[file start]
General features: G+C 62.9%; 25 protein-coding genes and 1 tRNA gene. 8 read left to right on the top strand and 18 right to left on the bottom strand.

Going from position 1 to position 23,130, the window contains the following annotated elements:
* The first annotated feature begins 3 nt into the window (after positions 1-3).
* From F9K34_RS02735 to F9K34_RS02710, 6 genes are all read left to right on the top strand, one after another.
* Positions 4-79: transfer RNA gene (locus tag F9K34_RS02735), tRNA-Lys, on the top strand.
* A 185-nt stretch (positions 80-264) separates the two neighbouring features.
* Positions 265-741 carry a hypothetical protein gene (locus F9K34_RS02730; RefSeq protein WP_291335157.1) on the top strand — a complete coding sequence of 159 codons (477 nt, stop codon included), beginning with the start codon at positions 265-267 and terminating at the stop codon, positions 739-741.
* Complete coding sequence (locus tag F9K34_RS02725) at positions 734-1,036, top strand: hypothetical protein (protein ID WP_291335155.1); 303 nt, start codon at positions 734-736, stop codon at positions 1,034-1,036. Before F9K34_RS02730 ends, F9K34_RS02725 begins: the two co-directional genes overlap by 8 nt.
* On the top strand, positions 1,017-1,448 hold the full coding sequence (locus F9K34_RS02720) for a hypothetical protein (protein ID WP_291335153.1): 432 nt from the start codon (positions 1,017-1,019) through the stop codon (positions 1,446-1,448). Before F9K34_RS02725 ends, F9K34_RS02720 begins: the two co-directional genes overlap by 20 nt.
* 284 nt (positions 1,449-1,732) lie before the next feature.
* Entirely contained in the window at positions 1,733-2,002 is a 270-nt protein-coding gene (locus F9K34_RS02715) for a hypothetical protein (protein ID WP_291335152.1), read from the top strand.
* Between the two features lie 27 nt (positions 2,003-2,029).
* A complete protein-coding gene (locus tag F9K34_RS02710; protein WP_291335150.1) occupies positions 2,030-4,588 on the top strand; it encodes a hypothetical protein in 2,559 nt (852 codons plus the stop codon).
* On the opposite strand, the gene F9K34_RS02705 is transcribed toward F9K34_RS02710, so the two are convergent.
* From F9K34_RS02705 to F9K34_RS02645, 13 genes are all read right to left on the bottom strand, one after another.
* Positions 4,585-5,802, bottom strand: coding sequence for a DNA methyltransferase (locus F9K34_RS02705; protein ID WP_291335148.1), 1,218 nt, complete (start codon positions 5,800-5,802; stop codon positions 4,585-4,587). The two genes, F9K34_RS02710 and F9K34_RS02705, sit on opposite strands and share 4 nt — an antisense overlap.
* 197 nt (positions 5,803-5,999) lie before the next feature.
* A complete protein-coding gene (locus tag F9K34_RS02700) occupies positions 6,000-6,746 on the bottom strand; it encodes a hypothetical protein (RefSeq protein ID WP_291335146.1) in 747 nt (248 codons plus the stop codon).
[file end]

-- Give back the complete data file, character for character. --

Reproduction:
General features: G+C 62.9%; 25 protein-coding genes and 1 tRNA gene. 8 read left to right on the top strand and 18 right to left on the bottom strand.

Going from position 1 to position 23,130, the window contains the following annotated elements:
* The first annotated feature begins 3 nt into the window (after positions 1-3).
* From F9K34_RS02735 to F9K34_RS02710, 6 genes are all read left to right on the top strand, one after another.
* Positions 4-79: transfer RNA gene (locus tag F9K34_RS02735), tRNA-Lys, on the top strand.
* A 185-nt stretch (positions 80-264) separates the two neighbouring features.
* Positions 265-741 carry a hypothetical protein gene (locus F9K34_RS02730; RefSeq protein WP_291335157.1) on the top strand — a complete coding sequence of 159 codons (477 nt, stop codon included), beginning with the start codon at positions 265-267 and terminating at the stop codon, positions 739-741.
* Complete coding sequence (locus tag F9K34_RS02725) at positions 734-1,036, top strand: hypothetical protein (protein ID WP_291335155.1); 303 nt, start codon at positions 734-736, stop codon at positions 1,034-1,036. Before F9K34_RS02730 ends, F9K34_RS02725 begins: the two co-directional genes overlap by 8 nt.
* On the top strand, positions 1,017-1,448 hold the full coding sequence (locus F9K34_RS02720) for a hypothetical protein (protein ID WP_291335153.1): 432 nt from the start codon (positions 1,017-1,019) through the stop codon (positions 1,446-1,448). Before F9K34_RS02725 ends, F9K34_RS02720 begins: the two co-directional genes overlap by 20 nt.
* 284 nt (positions 1,449-1,732) lie before the next feature.
* Entirely contained in the window at positions 1,733-2,002 is a 270-nt protein-coding gene (locus F9K34_RS02715) for a hypothetical protein (protein ID WP_291335152.1), read from the top strand.
* Between the two features lie 27 nt (positions 2,003-2,029).
* A complete protein-coding gene (locus tag F9K34_RS02710; protein WP_291335150.1) occupies positions 2,030-4,588 on the top strand; it encodes a hypothetical protein in 2,559 nt (852 codons plus the stop codon).
* On the opposite strand, the gene F9K34_RS02705 is transcribed toward F9K34_RS02710, so the two are convergent.
* From F9K34_RS02705 to F9K34_RS02645, 13 genes are all read right to left on the bottom strand, one after another.
* Positions 4,585-5,802, bottom strand: coding sequence for a DNA methyltransferase (locus F9K34_RS02705; protein ID WP_291335148.1), 1,218 nt, complete (start codon positions 5,800-5,802; stop codon positions 4,585-4,587). The two genes, F9K34_RS02710 and F9K34_RS02705, sit on opposite strands and share 4 nt — an antisense overlap.
* 197 nt (positions 5,803-5,999) lie before the next feature.
* A complete protein-coding gene (locus tag F9K34_RS02700) occupies positions 6,000-6,746 on the bottom strand; it encodes a hypothetical protein (RefSeq protein ID WP_291335146.1) in 747 nt (248 codons plus the stop codon).